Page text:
Did President Donald Trump ask his National Security Council about the possibility of using nuclear weapons to diffuse hurricanes in the Atlantic Ocean? The president has strongly denied doing so, but a memo or set of memos may contradict his claims.
As previously detailed by reporting from HillReporter.com, the president questioned whether nuclear weapons would be feasible for use in defending America’s coasts from the threat of hurricanes.
“Why don’t we nuke them?” Trump asked, according to a source which spoke to the news agency Axios. “They start forming off the coast of Africa, as they’re moving across the Atlantic, we drop a bomb inside the eye of the hurricane and it disrupts it. Why can’t we do that?”
Trump has denied multiple times that he ever made such comments. On Monday evening, he suggested the story was being promulgated by “the Fake News.”
“This is so ridiculous, never happened!” Trump added in his tweet on the matter.
Just returned to Washington from France and the very successful G-7, only to find that the Fake News is still trying to perpetuate the phony story that I wanted to use Nuclear weapons to blow up hurricanes before they reach shore. This is so ridiculous, never happened!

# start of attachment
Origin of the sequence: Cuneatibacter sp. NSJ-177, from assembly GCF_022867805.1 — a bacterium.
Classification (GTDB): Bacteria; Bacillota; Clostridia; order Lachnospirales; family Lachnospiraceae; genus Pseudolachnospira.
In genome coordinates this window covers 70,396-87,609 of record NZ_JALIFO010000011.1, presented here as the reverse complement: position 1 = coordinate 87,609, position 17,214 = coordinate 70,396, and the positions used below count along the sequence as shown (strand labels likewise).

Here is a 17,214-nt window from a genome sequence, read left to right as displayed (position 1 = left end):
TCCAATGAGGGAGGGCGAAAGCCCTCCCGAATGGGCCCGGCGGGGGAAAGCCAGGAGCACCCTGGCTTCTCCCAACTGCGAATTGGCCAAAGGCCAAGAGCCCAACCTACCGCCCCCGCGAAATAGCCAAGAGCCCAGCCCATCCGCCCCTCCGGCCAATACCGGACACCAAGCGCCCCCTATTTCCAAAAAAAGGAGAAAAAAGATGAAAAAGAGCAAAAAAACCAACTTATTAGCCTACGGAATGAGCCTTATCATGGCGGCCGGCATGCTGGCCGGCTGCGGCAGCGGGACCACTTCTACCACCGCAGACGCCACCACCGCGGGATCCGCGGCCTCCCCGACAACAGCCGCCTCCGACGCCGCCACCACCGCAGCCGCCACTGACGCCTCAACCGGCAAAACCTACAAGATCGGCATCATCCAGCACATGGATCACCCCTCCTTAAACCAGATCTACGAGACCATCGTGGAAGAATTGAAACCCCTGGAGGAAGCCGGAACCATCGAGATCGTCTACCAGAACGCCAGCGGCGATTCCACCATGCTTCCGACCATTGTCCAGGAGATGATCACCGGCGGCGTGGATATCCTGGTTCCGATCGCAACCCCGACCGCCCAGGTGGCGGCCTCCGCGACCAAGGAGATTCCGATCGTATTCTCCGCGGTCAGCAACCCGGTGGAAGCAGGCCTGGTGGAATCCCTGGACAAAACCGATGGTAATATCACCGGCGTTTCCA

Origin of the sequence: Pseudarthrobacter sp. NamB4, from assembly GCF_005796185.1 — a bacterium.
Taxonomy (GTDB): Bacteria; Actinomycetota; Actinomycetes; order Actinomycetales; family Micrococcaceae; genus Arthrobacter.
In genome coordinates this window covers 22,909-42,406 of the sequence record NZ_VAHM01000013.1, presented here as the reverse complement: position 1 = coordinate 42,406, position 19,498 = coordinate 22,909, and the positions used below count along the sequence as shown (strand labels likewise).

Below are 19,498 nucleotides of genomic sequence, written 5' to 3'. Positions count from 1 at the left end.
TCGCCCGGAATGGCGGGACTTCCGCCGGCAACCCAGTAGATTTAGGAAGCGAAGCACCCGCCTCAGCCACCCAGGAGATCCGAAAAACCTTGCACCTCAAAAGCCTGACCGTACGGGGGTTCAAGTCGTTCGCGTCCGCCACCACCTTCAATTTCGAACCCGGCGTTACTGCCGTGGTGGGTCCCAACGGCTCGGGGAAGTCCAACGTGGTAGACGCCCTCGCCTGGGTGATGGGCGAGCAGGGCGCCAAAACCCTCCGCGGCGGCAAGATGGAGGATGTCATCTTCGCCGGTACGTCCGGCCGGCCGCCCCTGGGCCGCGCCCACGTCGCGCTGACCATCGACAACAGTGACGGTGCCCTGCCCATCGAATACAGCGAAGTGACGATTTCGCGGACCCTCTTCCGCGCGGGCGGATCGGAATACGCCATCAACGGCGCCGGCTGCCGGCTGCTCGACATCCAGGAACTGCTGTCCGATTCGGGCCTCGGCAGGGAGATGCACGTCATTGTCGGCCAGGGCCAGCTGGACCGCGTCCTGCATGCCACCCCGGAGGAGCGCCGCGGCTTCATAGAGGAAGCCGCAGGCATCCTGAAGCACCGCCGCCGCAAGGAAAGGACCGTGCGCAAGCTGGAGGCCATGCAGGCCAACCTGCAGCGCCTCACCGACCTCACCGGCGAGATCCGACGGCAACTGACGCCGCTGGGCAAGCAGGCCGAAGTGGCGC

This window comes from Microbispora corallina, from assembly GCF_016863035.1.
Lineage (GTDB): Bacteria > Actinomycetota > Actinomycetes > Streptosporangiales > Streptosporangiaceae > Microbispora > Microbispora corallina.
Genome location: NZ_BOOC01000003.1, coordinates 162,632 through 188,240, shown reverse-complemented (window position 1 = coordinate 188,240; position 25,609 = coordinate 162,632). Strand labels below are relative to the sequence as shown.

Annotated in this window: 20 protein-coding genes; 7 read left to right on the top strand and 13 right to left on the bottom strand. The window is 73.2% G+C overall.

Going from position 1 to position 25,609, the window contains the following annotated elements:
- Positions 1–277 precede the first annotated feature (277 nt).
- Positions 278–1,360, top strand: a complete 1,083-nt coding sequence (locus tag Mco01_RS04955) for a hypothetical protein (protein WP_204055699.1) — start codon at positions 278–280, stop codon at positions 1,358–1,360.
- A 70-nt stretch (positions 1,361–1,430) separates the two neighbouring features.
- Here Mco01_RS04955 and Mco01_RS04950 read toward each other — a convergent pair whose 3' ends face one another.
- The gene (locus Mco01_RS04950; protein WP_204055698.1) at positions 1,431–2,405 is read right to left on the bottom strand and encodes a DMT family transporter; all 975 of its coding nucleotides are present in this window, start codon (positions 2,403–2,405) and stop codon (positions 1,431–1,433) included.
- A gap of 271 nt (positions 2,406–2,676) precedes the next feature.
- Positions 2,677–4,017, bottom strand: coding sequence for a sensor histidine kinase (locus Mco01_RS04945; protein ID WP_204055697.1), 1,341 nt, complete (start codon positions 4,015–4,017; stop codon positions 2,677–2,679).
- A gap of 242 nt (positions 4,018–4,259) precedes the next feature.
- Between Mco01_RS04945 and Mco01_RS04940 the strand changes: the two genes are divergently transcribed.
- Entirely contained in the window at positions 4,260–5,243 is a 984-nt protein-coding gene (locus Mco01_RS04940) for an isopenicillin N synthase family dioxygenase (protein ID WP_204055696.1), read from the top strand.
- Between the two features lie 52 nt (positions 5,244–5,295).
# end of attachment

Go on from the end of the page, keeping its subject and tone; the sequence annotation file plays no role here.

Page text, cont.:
— Donald J. Trump (@realDonaldTrump) August 27, 2019
Responding to an earlier instance of Trump denying the report’s authenticity, Jonathan Swan, the Axios reporter who initially co-authored the article, said he stood by his work, and suggested there was “memorialized” proof of Trump asking about bombing hurricanes.
I stand by every word in the story. He said this in at least two meetings during the first year and a bit of the presidency, and one of the conversations was memorialized. https://t.co/5qs8o1k4QS
— Jonathan Swan (@jonathanvswan) August 26, 2019
By “memorialized,” Swan may be alluding to the original reporting he conducted, which based the allegations on memoranda written during National Security Council meetings in which Trump made the comments. Sources that spoke with Axios cited specific memos in claiming the president asked about bombing hurricanes.
Those sources said the memo included “multiple topics, not just hurricanes…It wasn’t that somebody was so terrified of the bombing idea that they wrote it down. They just captured the president’s comments.”
So is Trump lying? It’s hard to say for sure without seeing the memo firsthand. However, Trump has called news he finds to be to his disliking (rather than actually being false) “fake” in the past, and the president has a track record of not being truthful with the American people in the past.
According to reporting from the Washington Post, Trump has told more than 12,000 lies since becoming president.